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Hi, to understand why a barrel would loose it threads before the reciever is a metalurgy probelm. Which steel might you suppose is a  higher tensile strength, the barrel steel or a heat treated reciever? I would say the reciever every time. Now I'll show my age, I actualy talked to a person involved in the test I mentioned. It really suprised me until he explained about the metal hardness differance between the 2 types of steel, 1 heat treated and one plain. If you think along those lines I hope you can see why this is so. And yes Dick is Dead on. A roller will eat you alive if overloaded. I have seen the postmortem pictures of a dude that lost his brain in overloading a RB and it is not pretty.  I have seen others severly injured from there own stupity or a mechanical failure which most but not all can be traced to bad hand loads, or improper heat treating. But to this day I have never ever witnessed a failure that involved a Real Springfiled Armory Trapdoor. Even the old 50-70 models are safe. The last batch of the model 1888 trapdoors were some of the finest rifles ever produced and of real nice fit and finish with all of the refinements that were ever incorperated into the Trapdoor rifle.
The first trapdoors that were the Allen conversions are not even close to the later quality that was achived. If you ever get a chance read just how the armory tested these things, things such as load a primed casing, dump in 300 grain of FFFG or more and load several slugs ontop of this mess and pull the trigger with a lanyard from a distance. In some trails for different designs they actual loaded them up to the point of failure if they could get them to fail. Several models refused to fail including the Peabody sidehammer- My favorite and the trapdoor Springtfield.  Sorry if I rattled on here a bit much
Mike
  
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SSShooter
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Re: H&R Trapdoor Rifle
Reply #22 - Feb 3rd, 2011 at 8:30am
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A question about Gemmer Hawken. Or, is it more correct to say a Gemmer built in the Hawken style? What is the history of Gemmer and Hawken? Anyone know?
  

Glenn - CPA 44 1/2 w/22LR, 38-40RH & 40-65WCF
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Chuckster
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Re: H&R Trapdoor Rifle
Reply #23 - Feb 4th, 2011 at 10:17pm
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SSS,
John Baird's book on the Hawken Rifle has a detailed explanation. As Sam Hawken was retiring in the 1860's, after several hoops, Gemmer acquired the shop and rights to the Hawken name. Muzzle loaders were going out, Breech loaders coming in. Gemmer combined the Hawken name and style with the new breech loaders to stay in business. He was successful and an excellent gunsmith, stayed in business until about 1915. Dick probably has more information.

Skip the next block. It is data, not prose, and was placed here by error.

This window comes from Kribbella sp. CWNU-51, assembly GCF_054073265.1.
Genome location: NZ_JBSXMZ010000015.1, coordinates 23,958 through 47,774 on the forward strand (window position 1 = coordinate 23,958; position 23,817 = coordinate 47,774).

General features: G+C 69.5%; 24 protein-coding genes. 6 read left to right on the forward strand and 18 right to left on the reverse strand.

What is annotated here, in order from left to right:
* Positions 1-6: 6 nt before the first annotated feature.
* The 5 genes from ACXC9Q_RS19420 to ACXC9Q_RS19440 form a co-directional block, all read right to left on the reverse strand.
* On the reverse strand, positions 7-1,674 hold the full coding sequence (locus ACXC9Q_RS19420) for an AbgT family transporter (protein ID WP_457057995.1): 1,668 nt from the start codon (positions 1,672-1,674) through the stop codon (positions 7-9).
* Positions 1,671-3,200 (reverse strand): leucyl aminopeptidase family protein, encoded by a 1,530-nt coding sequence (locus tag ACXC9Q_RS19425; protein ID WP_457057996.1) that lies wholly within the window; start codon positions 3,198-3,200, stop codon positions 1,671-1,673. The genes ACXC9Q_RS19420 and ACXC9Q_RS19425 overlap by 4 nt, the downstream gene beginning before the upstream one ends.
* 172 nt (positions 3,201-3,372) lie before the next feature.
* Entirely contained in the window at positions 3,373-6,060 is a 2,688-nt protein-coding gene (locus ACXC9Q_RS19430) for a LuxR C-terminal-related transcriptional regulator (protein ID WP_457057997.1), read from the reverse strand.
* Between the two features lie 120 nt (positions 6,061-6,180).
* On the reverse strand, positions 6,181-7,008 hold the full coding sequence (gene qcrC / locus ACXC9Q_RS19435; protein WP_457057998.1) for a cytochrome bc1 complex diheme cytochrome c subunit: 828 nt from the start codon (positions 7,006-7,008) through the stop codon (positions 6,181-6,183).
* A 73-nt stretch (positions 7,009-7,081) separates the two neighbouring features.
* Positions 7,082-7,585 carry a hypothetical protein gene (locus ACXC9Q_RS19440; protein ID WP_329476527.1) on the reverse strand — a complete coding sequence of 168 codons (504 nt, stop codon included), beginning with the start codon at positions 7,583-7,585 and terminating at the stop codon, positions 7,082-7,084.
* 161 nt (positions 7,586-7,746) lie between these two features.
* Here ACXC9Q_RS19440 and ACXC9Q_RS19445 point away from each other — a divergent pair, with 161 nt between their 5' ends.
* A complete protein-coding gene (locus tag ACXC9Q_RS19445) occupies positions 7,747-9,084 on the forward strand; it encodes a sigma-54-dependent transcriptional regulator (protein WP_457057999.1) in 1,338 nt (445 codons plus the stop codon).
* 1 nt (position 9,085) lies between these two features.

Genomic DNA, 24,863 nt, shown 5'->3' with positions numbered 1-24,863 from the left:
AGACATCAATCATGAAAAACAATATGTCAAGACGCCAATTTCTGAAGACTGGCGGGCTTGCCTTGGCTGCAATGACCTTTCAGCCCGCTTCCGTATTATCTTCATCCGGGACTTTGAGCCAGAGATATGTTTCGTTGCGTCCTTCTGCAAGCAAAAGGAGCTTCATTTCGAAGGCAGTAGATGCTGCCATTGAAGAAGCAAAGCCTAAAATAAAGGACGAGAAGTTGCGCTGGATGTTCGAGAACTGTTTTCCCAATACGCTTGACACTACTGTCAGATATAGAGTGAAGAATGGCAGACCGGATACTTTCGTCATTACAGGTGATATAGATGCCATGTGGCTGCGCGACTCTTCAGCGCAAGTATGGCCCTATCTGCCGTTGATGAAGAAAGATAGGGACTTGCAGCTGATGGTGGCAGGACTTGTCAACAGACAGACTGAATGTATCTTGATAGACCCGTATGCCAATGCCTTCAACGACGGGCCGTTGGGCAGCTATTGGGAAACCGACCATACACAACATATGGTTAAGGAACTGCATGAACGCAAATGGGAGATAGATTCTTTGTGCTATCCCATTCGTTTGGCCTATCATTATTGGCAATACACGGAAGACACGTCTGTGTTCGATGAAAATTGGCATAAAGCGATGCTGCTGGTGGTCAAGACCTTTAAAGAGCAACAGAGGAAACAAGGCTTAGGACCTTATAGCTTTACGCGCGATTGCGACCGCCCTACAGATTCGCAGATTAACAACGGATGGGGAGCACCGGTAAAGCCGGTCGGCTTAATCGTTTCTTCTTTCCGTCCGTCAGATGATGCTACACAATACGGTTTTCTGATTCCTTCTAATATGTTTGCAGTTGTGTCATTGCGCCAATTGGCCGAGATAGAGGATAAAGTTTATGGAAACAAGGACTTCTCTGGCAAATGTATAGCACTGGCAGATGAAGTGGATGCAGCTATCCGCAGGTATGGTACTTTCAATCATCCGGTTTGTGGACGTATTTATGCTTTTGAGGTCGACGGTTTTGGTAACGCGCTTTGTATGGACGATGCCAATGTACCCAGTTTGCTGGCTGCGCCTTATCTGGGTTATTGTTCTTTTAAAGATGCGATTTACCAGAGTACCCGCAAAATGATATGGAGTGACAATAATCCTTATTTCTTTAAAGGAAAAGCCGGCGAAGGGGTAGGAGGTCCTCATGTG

Chuck
  
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Trap4570
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Re: H&R Trapdoor Rifle
Reply #24 - Feb 5th, 2011 at 8:36am
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The article I have is a trapdoor loaded with 40 grains of unique with a 500 grain bullet.  The right side of the receiver cracked - the shell case had to be hammered out - the bullet melted it's way out the barrel.  'Guns Illustrated, 28th Edition, 1996'  Other tests were conducted in that article as well.  They blew up a few rolling blocks along the way.  The other article I can't cite, but a guy named Wayne conducted tests of his own - I'll try to get it attached here.  The trapdoor handled everything from a 30-40 until a 300 H&H barrel was screwed on the action.  The barrel pulled it's threads and scooted down range.  I do know that square threads take some expertise to do correctly and it may be that the barrel was threaded in a hasty fashion and the cutting tool was not properly ground - but that is speculation on my part.  What I did find interesting in the article is two separate comments.  One is that duplex loads causes a scrubbing action on the cases which would lead one to think case life is shortened.  The more critical comment is black powder being used with excessive air space in the shell.  It can bulge the chamber.  The only way to check for this is a chamber casting.  Over the years I've had a few older rifles and pistols brought in to see if they are safe to shoot and chamber castings is one mandatory part of the check.  The one I remember the most is a single action Colt second generation .45 that was used by a packing house for 20 some odd years.  The chambers were egg shaped and casting was the only way to detect it.  I'm sure the pistol saw far more service than Colt ever dreamed of.  I think I'll defer any further comments and try to post the articles under a new post.